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Genetic analysis of developmental fidelity in C. elegans

  • Author(s): Alcorn, Melissa
  • Advisor(s): Rothman, Joel H
  • et al.
Abstract

Organismal development relies on precise temporal and spatial regulation of numerous processes to ensure proper formation of the body plan including the enforcement of symmetric and asymmetric systems. Gene regulatory networks (GRNs) are organized in such a way as to ensure fidelity of each process, or to ensure a precise and accurate phenotypic outcome despite the noise inherent in biological systems. This leads to nontrivial questions, including what genetic mechanisms, if any, are in place to ensure fidelity and how is a GRN as a whole affected by genetic variation in its individual components. Further, how does such variation lead to phenotypic variation, especially with complex or multigenic traits that rely on multiple inputs. Here I describe the application of quantitative genetic methods to identify loci associated with fidelity of two separate but important developmental processes in the nematode C. elegans: 1) Left-right (L/R) asymmetry of the gut-gonad orientation, and 2) proper implementation of programmed cell death (PCD) events that typically sculpt bilaterally symmetric sensory rays of the male tail, which are necessary for copulation. We found significant phenotypic variation for both phenotypes in males from C. elegans isotypes and closely related gonochoristic and hermaphroditic species, suggesting that variation in these traits is not solely attributable to lab domestication or differences in selective pressure (s) on males (Chapters 3 and 4). For association mapping, we use two sources of genetic and phenotypic variation – a globally diverse collection of C. elegans isotypes and recombinant inbred lines (RILs) generated from isotypes with either consistently high or low phenotypic variance for additional traits. We apply genome wide association studies (using linear mixed model design for highly inbred model organisms) and quantitative trait locus (QTL) mapping to identify causal genetic regions. We report that the missing rays or ray defects originally noted by Sulston were nearly suppressed in canonical programmed cell death mutants in the reference strain in N2 (Chapter 2); this was also the case in some C. elegans isotypes with a high propensity for defects when the endogenous pro-apoptotic factor EGL-1, a BH3-only domain protein, was knocked down using RNAi (Chapter 3), suggesting there is standing genetic variation in mis-regulation of the PCD pathway. GWAS and linkage disequilibrium analysis of significant SNPs suggest a ~3 Mb region on chromosome II is associated with stochastic cell death in 87 unique C. elegans isotypes. QTL mapping with RILs made from isolates QX1211 and AB4 further identified a much larger region on chromosome II, in addition to QTL on chromosomes III and X, that explains ~ 55% of natural variation in this trait (Chapter 3). In the case of the observed heterotaxy – the improper arrangement of at least one but not all visceral organs, GWAS identified two QTL on chromosomes II and III that affect only males, suggesting that different QTLs and other genetic/cellular mechanisms mediate natural variation in males compared to those affecting hermaphrodite heterotaxy (Chapter 4). 95% confidence intervals and linkage disequilibrium analysis indicate that these QTL for both traits are relatively large (compared to the length of the chromosome (Chapters 3 and 4)), and near-isogenic lines (NILs) excluded a small ~1.5 mb region on chromosome II. We applied variant-effect prediction (VEP) analysis of the remaining QTL on chromosomes II, III and X as an alternative to identified possible candidates (Chapter 3).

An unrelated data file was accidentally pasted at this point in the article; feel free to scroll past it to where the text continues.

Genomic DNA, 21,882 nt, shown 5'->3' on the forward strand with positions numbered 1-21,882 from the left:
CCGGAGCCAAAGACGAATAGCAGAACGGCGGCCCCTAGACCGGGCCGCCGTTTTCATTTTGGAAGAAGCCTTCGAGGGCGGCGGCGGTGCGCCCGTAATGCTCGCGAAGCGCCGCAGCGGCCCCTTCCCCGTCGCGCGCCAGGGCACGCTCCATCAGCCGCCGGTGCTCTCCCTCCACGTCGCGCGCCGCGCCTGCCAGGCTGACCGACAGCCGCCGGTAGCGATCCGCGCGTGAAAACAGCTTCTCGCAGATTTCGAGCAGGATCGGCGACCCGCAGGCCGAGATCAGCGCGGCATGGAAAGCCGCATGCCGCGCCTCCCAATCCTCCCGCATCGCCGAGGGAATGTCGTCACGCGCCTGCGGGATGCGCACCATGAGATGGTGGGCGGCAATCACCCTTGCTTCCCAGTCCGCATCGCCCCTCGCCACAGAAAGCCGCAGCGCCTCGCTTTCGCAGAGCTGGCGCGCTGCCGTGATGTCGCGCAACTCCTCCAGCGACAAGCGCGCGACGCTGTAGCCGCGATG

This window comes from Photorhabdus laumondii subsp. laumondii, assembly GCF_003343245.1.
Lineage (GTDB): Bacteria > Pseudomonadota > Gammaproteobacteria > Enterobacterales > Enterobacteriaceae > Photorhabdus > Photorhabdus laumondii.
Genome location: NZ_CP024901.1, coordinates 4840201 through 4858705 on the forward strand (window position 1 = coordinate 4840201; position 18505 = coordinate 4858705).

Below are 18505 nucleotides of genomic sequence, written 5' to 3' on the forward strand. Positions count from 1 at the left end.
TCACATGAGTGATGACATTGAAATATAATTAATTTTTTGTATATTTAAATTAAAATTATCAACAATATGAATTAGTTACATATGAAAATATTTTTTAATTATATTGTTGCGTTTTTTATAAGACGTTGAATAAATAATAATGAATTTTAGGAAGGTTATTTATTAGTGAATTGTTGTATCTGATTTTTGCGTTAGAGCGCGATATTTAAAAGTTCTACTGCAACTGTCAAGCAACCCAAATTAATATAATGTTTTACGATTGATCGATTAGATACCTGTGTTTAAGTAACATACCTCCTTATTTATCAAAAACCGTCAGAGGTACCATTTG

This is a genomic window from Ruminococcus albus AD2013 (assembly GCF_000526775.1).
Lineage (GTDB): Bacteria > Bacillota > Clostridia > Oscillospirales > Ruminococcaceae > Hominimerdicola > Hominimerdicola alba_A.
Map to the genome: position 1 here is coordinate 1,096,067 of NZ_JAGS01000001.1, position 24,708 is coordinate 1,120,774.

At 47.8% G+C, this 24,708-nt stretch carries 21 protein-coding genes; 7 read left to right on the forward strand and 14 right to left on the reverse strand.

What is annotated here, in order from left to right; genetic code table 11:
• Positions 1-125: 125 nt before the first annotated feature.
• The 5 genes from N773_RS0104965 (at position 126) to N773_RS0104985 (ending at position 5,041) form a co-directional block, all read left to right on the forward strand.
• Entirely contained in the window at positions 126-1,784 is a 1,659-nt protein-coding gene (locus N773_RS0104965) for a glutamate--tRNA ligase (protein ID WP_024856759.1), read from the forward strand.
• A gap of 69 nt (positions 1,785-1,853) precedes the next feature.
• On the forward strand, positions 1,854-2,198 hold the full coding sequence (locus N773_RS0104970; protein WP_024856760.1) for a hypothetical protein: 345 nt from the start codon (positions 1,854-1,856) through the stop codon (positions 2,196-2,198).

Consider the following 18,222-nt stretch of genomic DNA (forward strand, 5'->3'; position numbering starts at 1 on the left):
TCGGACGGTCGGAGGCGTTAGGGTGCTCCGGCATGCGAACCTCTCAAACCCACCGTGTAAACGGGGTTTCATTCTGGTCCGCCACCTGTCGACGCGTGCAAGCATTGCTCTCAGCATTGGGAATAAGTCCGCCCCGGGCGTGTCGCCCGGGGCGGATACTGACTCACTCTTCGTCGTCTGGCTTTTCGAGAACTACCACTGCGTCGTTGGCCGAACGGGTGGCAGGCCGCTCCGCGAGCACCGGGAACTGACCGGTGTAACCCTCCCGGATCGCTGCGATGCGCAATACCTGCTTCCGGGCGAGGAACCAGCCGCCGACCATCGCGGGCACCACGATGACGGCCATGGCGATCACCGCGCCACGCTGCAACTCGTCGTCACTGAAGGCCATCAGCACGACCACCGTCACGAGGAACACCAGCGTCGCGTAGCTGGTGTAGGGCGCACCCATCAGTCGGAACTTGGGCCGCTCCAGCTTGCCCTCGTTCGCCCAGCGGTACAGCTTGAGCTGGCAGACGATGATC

In parallel to the standard approaches, we have also applied a machine learning pipeline using ElasticNet Regression as a complementary approach for identifying genetic loci that may be missed as a result of small effect size, population structure, or low statistical power for naturally varying traits in C. elegans isotypes (Chapter 5). Our approach was similar to its use in multi-parental inbred mice lines but was combined with, and enhanced by, the genetic toolkit of C. elegans. For example, C. elegans isotypes can be used to screen a large amount of candidate genes for functional studies in polygenic backgrounds. We used the previously described, naturally varying requirement for SKN-1 – a maternally-loaded transcription factor necessary for endoderm specification - to test the performance of ElasticNet regression in identifying biologically confirmed regions from other standard approaches like QTL mapping and GWAS. ElasticNet regression was able to identify all loci identified by GWAS and QTL mapping with a set of recombinant inbred lines made with isotypes N2 and MY16 (Spearman’s rho, R2 = 0.55, p = 6.5x10-5), in addition to novel loci on chromosomes V and X. While this model is significant statistically, isogenic line testing will be necessary to validate this method as a valid alternative to more traditional association mapping methods (Chapter 5).

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